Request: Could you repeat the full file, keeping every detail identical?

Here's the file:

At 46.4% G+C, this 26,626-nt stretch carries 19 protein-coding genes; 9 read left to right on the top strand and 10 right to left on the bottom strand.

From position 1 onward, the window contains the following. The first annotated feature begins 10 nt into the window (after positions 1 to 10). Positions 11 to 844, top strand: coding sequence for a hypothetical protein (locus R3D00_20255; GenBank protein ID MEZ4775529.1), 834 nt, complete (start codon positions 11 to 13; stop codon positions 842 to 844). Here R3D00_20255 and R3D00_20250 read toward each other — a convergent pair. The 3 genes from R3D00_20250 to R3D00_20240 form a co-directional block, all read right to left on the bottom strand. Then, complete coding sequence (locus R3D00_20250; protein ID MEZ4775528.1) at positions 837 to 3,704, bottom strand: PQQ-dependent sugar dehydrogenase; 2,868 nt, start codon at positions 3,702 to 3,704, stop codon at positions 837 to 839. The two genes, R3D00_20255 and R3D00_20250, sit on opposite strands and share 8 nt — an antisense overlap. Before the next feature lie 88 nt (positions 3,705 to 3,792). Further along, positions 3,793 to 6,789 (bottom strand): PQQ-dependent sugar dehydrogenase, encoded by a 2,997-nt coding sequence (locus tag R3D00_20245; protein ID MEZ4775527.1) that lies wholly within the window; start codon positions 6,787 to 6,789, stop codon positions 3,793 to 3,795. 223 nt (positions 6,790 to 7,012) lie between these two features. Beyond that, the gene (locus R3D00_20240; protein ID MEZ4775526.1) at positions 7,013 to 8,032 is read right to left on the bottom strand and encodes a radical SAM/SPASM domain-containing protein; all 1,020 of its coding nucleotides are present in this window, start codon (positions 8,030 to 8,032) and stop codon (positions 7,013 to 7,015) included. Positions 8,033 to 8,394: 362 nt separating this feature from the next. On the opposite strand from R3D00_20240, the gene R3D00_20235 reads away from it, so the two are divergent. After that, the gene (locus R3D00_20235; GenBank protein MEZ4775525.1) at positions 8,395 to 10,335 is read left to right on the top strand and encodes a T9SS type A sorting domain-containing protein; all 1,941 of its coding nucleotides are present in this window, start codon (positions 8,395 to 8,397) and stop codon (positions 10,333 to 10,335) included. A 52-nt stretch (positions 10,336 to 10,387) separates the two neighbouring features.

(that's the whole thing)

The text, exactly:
At 46.4% G+C, this 26,626-nt stretch carries 19 protein-coding genes; 9 read left to right on the top strand and 10 right to left on the bottom strand.

From position 1 onward, the window contains the following. The first annotated feature begins 10 nt into the window (after positions 1 to 10). Positions 11 to 844, top strand: coding sequence for a hypothetical protein (locus R3D00_20255; GenBank protein ID MEZ4775529.1), 834 nt, complete (start codon positions 11 to 13; stop codon positions 842 to 844). Here R3D00_20255 and R3D00_20250 read toward each other — a convergent pair. The 3 genes from R3D00_20250 to R3D00_20240 form a co-directional block, all read right to left on the bottom strand. Then, complete coding sequence (locus R3D00_20250; protein ID MEZ4775528.1) at positions 837 to 3,704, bottom strand: PQQ-dependent sugar dehydrogenase; 2,868 nt, start codon at positions 3,702 to 3,704, stop codon at positions 837 to 839. The two genes, R3D00_20255 and R3D00_20250, sit on opposite strands and share 8 nt — an antisense overlap. Before the next feature lie 88 nt (positions 3,705 to 3,792). Further along, positions 3,793 to 6,789 (bottom strand): PQQ-dependent sugar dehydrogenase, encoded by a 2,997-nt coding sequence (locus tag R3D00_20245; protein ID MEZ4775527.1) that lies wholly within the window; start codon positions 6,787 to 6,789, stop codon positions 3,793 to 3,795. 223 nt (positions 6,790 to 7,012) lie between these two features. Beyond that, the gene (locus R3D00_20240; protein ID MEZ4775526.1) at positions 7,013 to 8,032 is read right to left on the bottom strand and encodes a radical SAM/SPASM domain-containing protein; all 1,020 of its coding nucleotides are present in this window, start codon (positions 8,030 to 8,032) and stop codon (positions 7,013 to 7,015) included. Positions 8,033 to 8,394: 362 nt separating this feature from the next. On the opposite strand from R3D00_20240, the gene R3D00_20235 reads away from it, so the two are divergent. After that, the gene (locus R3D00_20235; GenBank protein MEZ4775525.1) at positions 8,395 to 10,335 is read left to right on the top strand and encodes a T9SS type A sorting domain-containing protein; all 1,941 of its coding nucleotides are present in this window, start codon (positions 8,395 to 8,397) and stop codon (positions 10,333 to 10,335) included. A 52-nt stretch (positions 10,336 to 10,387) separates the two neighbouring features.